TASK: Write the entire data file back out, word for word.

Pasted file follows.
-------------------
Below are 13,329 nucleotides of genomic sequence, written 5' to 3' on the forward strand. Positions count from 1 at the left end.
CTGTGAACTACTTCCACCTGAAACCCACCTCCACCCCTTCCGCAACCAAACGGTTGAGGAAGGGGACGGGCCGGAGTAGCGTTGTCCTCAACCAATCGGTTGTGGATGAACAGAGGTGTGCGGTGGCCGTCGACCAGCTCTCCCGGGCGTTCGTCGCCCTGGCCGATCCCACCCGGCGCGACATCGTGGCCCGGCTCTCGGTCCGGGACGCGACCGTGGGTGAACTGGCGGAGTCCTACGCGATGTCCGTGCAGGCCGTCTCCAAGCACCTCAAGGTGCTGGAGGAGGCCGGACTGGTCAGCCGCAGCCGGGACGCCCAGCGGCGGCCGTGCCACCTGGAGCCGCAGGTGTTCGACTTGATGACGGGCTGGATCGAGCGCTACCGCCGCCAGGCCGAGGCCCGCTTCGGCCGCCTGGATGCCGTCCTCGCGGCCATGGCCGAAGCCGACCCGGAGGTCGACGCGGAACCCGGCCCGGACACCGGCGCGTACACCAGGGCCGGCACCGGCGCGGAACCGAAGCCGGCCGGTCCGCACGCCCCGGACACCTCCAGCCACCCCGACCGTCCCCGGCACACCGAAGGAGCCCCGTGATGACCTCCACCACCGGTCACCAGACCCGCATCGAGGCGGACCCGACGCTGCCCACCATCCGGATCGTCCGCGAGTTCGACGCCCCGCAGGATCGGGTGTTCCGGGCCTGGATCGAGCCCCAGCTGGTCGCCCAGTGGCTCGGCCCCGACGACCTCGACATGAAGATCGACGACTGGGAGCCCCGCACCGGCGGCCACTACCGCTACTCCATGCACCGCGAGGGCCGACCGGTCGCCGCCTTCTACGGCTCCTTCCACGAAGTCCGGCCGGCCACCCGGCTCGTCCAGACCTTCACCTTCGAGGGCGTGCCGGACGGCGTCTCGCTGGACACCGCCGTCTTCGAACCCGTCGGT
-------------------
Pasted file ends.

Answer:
Below are 13,329 nucleotides of genomic sequence, written 5' to 3' on the forward strand. Positions count from 1 at the left end.
CTGTGAACTACTTCCACCTGAAACCCACCTCCACCCCTTCCGCAACCAAACGGTTGAGGAAGGGGACGGGCCGGAGTAGCGTTGTCCTCAACCAATCGGTTGTGGATGAACAGAGGTGTGCGGTGGCCGTCGACCAGCTCTCCCGGGCGTTCGTCGCCCTGGCCGATCCCACCCGGCGCGACATCGTGGCCCGGCTCTCGGTCCGGGACGCGACCGTGGGTGAACTGGCGGAGTCCTACGCGATGTCCGTGCAGGCCGTCTCCAAGCACCTCAAGGTGCTGGAGGAGGCCGGACTGGTCAGCCGCAGCCGGGACGCCCAGCGGCGGCCGTGCCACCTGGAGCCGCAGGTGTTCGACTTGATGACGGGCTGGATCGAGCGCTACCGCCGCCAGGCCGAGGCCCGCTTCGGCCGCCTGGATGCCGTCCTCGCGGCCATGGCCGAAGCCGACCCGGAGGTCGACGCGGAACCCGGCCCGGACACCGGCGCGTACACCAGGGCCGGCACCGGCGCGGAACCGAAGCCGGCCGGTCCGCACGCCCCGGACACCTCCAGCCACCCCGACCGTCCCCGGCACACCGAAGGAGCCCCGTGATGACCTCCACCACCGGTCACCAGACCCGCATCGAGGCGGACCCGACGCTGCCCACCATCCGGATCGTCCGCGAGTTCGACGCCCCGCAGGATCGGGTGTTCCGGGCCTGGATCGAGCCCCAGCTGGTCGCCCAGTGGCTCGGCCCCGACGACCTCGACATGAAGATCGACGACTGGGAGCCCCGCACCGGCGGCCACTACCGCTACTCCATGCACCGCGAGGGCCGACCGGTCGCCGCCTTCTACGGCTCCTTCCACGAAGTCCGGCCGGCCACCCGGCTCGTCCAGACCTTCACCTTCGAGGGCGTGCCGGACGGCGTCTCGCTGGACACCGCCGTCTTCGAACCCGTCGGT